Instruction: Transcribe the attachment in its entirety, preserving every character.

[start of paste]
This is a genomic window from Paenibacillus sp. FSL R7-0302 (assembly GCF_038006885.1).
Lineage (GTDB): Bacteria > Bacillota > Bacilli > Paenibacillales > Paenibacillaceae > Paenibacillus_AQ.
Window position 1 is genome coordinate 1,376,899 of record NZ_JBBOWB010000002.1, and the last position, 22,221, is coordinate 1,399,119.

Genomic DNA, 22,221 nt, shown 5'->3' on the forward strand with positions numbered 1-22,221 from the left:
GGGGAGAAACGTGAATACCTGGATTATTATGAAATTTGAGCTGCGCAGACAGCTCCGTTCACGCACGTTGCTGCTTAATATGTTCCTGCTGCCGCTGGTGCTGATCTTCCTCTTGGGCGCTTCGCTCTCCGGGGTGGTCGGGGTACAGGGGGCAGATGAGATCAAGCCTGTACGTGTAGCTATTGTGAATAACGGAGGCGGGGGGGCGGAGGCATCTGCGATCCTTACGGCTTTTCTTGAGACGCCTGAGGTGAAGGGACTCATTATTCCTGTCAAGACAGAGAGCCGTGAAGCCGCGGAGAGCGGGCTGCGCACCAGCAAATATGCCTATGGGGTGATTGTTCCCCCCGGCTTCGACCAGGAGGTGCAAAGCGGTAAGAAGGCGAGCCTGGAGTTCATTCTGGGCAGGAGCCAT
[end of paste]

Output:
This is a genomic window from Paenibacillus sp. FSL R7-0302 (assembly GCF_038006885.1).
Lineage (GTDB): Bacteria > Bacillota > Bacilli > Paenibacillales > Paenibacillaceae > Paenibacillus_AQ.
Window position 1 is genome coordinate 1,376,899 of record NZ_JBBOWB010000002.1, and the last position, 22,221, is coordinate 1,399,119.

Genomic DNA, 22,221 nt, shown 5'->3' on the forward strand with positions numbered 1-22,221 from the left:
GGGGAGAAACGTGAATACCTGGATTATTATGAAATTTGAGCTGCGCAGACAGCTCCGTTCACGCACGTTGCTGCTTAATATGTTCCTGCTGCCGCTGGTGCTGATCTTCCTCTTGGGCGCTTCGCTCTCCGGGGTGGTCGGGGTACAGGGGGCAGATGAGATCAAGCCTGTACGTGTAGCTATTGTGAATAACGGAGGCGGGGGGGCGGAGGCATCTGCGATCCTTACGGCTTTTCTTGAGACGCCTGAGGTGAAGGGACTCATTATTCCTGTCAAGACAGAGAGCCGTGAAGCCGCGGAGAGCGGGCTGCGCACCAGCAAATATGCCTATGGGGTGATTGTTCCCCCCGGCTTCGACCAGGAGGTGCAAAGCGGTAAGAAGGCGAGCCTGGAGTTCATTCTGGGCAGGAGCCAT